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SAMHSA: One in Five U.S. Adults Has Mental Illness

Last Updated: January 19, 2012.

In the United States in 2010, the prevalence of any mental illness in the past year was 20 percent, and that of serious mental illness was 5 percent, for individuals aged 18 years or older, according to a report published online Jan. 19 by the Substance Abuse and Mental Health Services Administration.

THURSDAY, Jan. 19 (HealthDay News) -- In the United States in 2010, the prevalence of any mental illness (AMI) in the past year was 20 percent, and that of serious mental illness (SMI) was 5 percent, for individuals aged 18 years or older, according to a report published online Jan. 19 by the Substance Abuse and Mental Health Services Administration (SAMHSA).

Researchers from SAMHSA, located in Rockville, Md., investigated trends in mental illness in the United States, based on the National Survey on Drug Use and Health for 2010.

The authors note that, in 2010, there were an estimated 45.9 million adults with AMI in the United States, representing 20 percent of all adults aged 18 years or older. The percentage with SMI was 5 percent. AMI and SMI were more likely among women than men. An estimated 3.8 percent of adults had serious thoughts of suicide; 1.1 percent of adults made suicide plans and 0.5 percent attempted suicide. Twenty percent of adults with AMI met the criteria for substance abuse or dependency, compared with 6.1 percent of adults without mental illness and 25.2 percent of adults with SMI. A total of 13.7 percent of the adult population received mental health services in the past year, including 39.2 percent of those with AMI and 60.8 percent of those with SMI. For those individuals with SMI and substance dependency or abuse, 64 percent received substance use or mental health treatment.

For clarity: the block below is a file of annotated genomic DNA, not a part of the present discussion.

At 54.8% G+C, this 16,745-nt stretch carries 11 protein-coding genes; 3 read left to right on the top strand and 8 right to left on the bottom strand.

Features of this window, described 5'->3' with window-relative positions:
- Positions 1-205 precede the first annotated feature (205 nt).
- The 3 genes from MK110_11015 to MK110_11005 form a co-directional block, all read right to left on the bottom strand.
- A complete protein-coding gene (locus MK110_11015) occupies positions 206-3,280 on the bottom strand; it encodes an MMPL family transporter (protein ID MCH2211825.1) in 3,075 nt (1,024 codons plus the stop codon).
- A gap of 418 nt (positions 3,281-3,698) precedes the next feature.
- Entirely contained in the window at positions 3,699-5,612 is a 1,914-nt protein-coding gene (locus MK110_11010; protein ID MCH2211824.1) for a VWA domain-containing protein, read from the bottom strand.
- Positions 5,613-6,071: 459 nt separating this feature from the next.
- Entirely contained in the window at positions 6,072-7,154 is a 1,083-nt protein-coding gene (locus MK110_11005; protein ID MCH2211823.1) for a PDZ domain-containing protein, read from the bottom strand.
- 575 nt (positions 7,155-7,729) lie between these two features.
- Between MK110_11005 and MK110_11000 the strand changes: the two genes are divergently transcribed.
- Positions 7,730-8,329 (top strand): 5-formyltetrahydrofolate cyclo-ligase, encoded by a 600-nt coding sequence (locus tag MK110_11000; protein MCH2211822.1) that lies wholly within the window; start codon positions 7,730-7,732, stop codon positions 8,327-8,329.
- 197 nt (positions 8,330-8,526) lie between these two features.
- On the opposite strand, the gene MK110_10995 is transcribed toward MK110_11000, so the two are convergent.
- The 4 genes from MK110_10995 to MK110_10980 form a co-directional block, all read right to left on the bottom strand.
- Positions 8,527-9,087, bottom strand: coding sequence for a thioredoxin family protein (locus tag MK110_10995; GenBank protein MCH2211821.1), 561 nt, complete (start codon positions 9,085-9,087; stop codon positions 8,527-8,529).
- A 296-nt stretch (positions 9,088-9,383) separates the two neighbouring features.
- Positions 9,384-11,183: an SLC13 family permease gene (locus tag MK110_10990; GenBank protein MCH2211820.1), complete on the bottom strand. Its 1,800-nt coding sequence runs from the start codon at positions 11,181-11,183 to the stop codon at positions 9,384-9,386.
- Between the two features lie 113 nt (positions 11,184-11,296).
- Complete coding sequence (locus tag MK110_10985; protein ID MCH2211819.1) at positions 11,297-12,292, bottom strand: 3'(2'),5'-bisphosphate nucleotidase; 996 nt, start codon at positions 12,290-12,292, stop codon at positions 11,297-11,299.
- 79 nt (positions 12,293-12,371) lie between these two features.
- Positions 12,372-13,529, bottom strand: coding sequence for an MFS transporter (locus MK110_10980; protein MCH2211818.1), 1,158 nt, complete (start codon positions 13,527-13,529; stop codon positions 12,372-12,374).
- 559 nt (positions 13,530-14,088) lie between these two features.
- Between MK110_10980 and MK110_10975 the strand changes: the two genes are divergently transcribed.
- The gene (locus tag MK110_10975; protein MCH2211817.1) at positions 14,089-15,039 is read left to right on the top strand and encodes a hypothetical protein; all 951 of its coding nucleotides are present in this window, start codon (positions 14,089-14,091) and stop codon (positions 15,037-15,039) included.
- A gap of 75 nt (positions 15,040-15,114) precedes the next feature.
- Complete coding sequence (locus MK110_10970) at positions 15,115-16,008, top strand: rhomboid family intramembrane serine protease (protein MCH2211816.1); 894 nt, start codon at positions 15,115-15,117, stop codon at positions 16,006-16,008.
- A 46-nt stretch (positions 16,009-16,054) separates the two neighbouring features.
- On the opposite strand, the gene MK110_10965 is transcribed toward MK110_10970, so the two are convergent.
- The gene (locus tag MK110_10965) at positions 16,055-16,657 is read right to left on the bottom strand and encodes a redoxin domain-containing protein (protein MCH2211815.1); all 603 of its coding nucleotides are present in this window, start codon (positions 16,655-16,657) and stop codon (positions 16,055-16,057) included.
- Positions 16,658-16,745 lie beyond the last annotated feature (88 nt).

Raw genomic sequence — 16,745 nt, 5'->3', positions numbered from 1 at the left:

"The prevalence estimates provided in this report will help to inform service providers, administrators, and policymakers in treatment planning and allocation of resources," the authors write.

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